Since Bragg gratings have a short period length (Λ) of index change, this periodic index change is usually created by interfering two coherent energy beams to form a stationary energy interference pattern along a section of the core of the waveguide. This stationary energy interference pattern will induce a periodic change in the material structure of the exposed section of the core, leading to the axial periodical change of the effective refractive index (n) between the core and the cladding. A known approach to form a grating in a waveguide, particularly in an optical fiber, is to expose the core of the waveguide to a stationary interference pattern generated by the crossing over of two Ultra Violet (UV) coherent laser beams, where the interference angle dictates the period. The exposure to the interference pattern initiates semi-permanent material structure changes in the core region. By using proper annealing, one can remove the most unstable part of this semi-permanent material structure changes and obtain, in practice, a permanent grating.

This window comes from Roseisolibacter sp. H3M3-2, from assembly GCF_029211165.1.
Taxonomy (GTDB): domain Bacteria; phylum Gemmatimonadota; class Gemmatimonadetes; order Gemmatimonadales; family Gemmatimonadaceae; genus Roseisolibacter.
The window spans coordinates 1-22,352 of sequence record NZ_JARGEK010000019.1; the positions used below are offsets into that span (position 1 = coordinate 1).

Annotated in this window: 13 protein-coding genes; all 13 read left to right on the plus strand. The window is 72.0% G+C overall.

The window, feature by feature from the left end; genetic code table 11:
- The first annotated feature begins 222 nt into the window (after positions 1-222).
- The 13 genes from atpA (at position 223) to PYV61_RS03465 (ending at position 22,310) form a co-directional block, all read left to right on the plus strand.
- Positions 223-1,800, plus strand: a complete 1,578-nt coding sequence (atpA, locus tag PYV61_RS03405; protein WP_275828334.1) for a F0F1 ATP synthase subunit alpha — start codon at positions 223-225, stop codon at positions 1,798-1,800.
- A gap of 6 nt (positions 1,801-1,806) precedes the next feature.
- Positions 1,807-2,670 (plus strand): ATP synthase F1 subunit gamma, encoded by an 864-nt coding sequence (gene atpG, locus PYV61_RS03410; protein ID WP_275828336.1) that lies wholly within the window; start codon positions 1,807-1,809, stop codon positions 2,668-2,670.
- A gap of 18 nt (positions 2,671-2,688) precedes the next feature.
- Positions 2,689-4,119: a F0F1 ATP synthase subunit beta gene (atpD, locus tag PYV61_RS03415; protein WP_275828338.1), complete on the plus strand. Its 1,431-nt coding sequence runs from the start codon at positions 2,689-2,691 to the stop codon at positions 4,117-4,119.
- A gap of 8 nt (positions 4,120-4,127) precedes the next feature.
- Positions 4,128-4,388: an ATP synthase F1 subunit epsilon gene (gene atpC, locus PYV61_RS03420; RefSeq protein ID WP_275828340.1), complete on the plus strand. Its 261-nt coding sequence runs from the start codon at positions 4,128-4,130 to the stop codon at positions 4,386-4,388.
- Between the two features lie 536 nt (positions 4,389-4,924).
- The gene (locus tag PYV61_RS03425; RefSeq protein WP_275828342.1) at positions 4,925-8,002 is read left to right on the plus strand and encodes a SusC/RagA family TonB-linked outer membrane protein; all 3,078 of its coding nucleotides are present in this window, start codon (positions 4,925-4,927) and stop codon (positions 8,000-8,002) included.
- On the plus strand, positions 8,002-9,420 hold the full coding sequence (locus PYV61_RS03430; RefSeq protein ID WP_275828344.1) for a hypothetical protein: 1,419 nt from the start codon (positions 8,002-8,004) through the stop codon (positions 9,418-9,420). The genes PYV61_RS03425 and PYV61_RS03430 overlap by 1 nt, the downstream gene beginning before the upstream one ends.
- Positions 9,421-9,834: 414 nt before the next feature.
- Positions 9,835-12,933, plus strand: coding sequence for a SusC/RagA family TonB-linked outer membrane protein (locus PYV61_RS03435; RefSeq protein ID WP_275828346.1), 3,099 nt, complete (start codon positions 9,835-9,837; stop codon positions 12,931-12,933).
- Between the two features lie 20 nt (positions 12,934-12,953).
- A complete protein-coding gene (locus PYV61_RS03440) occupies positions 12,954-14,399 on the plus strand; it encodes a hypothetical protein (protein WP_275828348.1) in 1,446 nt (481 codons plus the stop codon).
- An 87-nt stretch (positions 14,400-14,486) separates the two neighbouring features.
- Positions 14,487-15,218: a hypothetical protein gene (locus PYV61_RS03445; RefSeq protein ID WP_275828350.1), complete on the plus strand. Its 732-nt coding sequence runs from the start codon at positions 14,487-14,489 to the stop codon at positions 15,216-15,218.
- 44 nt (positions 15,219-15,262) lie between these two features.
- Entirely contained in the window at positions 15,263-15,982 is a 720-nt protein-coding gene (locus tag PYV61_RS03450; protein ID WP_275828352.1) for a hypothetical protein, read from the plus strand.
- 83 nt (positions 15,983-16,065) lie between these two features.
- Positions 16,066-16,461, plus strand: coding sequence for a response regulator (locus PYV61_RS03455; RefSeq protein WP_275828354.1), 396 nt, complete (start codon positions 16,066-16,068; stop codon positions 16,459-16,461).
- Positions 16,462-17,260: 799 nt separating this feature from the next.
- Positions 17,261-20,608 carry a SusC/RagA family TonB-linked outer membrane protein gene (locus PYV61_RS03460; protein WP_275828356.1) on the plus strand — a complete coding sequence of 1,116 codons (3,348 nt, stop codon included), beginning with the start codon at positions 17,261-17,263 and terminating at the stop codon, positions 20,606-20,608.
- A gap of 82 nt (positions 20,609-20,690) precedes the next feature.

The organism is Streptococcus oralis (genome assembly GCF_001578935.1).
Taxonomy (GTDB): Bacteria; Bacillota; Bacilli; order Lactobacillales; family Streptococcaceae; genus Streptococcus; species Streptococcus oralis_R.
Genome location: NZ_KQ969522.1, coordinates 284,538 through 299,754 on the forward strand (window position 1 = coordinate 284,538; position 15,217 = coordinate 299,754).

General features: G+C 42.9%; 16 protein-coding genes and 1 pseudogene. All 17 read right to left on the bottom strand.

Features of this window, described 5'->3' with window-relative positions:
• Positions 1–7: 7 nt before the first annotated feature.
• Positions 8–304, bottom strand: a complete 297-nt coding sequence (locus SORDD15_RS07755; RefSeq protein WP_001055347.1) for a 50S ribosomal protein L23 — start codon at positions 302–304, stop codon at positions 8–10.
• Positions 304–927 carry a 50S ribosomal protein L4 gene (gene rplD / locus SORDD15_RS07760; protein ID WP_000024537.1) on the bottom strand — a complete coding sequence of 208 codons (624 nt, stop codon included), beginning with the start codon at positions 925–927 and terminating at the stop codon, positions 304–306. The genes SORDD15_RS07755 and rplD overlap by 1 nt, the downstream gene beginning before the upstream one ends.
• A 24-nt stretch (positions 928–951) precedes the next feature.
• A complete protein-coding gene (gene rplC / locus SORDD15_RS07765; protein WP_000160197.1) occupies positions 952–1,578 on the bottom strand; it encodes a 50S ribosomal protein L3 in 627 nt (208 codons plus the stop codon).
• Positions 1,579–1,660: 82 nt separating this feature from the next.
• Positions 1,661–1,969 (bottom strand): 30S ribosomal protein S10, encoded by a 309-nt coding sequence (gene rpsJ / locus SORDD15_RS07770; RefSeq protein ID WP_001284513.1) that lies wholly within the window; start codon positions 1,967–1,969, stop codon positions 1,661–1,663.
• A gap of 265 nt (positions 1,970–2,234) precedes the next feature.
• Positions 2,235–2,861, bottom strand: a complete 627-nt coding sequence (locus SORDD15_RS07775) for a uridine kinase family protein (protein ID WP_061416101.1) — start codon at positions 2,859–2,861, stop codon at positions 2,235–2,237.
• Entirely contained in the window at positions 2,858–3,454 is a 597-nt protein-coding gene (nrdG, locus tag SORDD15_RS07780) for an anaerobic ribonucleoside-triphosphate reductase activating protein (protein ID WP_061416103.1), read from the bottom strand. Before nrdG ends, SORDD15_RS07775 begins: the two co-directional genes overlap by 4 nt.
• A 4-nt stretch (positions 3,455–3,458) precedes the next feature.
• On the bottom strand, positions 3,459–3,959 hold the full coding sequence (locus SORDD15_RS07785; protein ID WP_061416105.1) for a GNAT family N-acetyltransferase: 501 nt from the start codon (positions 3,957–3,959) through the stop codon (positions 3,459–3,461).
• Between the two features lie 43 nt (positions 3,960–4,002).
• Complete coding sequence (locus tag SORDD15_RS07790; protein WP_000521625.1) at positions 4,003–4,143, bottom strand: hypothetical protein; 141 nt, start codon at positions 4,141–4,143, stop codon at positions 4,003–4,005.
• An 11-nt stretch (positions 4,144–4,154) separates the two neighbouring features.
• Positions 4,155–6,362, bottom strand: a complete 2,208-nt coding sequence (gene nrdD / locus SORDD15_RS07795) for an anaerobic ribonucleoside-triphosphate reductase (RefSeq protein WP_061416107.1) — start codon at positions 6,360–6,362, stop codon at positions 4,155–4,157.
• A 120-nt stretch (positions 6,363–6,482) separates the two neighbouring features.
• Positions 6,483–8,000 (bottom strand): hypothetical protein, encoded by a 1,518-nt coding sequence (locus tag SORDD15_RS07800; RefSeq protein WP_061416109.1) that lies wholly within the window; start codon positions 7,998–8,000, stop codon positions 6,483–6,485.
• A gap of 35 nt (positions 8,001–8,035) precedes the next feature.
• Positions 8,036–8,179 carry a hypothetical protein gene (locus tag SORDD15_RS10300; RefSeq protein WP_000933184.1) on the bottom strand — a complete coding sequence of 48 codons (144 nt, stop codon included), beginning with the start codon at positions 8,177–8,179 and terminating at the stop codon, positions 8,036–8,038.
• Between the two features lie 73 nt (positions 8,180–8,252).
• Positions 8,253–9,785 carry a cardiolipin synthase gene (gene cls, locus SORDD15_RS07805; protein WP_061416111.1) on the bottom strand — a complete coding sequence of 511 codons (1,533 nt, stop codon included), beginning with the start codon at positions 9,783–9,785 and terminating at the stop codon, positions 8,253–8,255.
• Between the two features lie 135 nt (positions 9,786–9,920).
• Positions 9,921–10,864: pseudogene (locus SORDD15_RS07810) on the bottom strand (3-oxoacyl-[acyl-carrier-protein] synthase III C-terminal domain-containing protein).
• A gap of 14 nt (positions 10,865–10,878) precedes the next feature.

A periodical change of the refractive index in amplitude, as shown in
A distribution in amplitude of the periodical change of the refractive index, also called apodization, will change the shape, or distribution, of the reflection spectrum of the Bragg grating, as well as the relative levels of the side lobes.
Currently available methods to create an apodization on a waveguide, such as the one depicted in
In a first broad aspect, the invention provides an apparatus for treating a substrate sensitive to electromagnetic radiation. The apparatus is capable of generating a first beam of electromagnetic radiation and a second beam of electromagnetic radiation that is different from the first beam. The first and the second beams converge toward a treatment area on the substrate, which is exposed to electromagnetic radiation. The first beam and the second beam interact to create an interference pattern over a limited portion of the treatment area.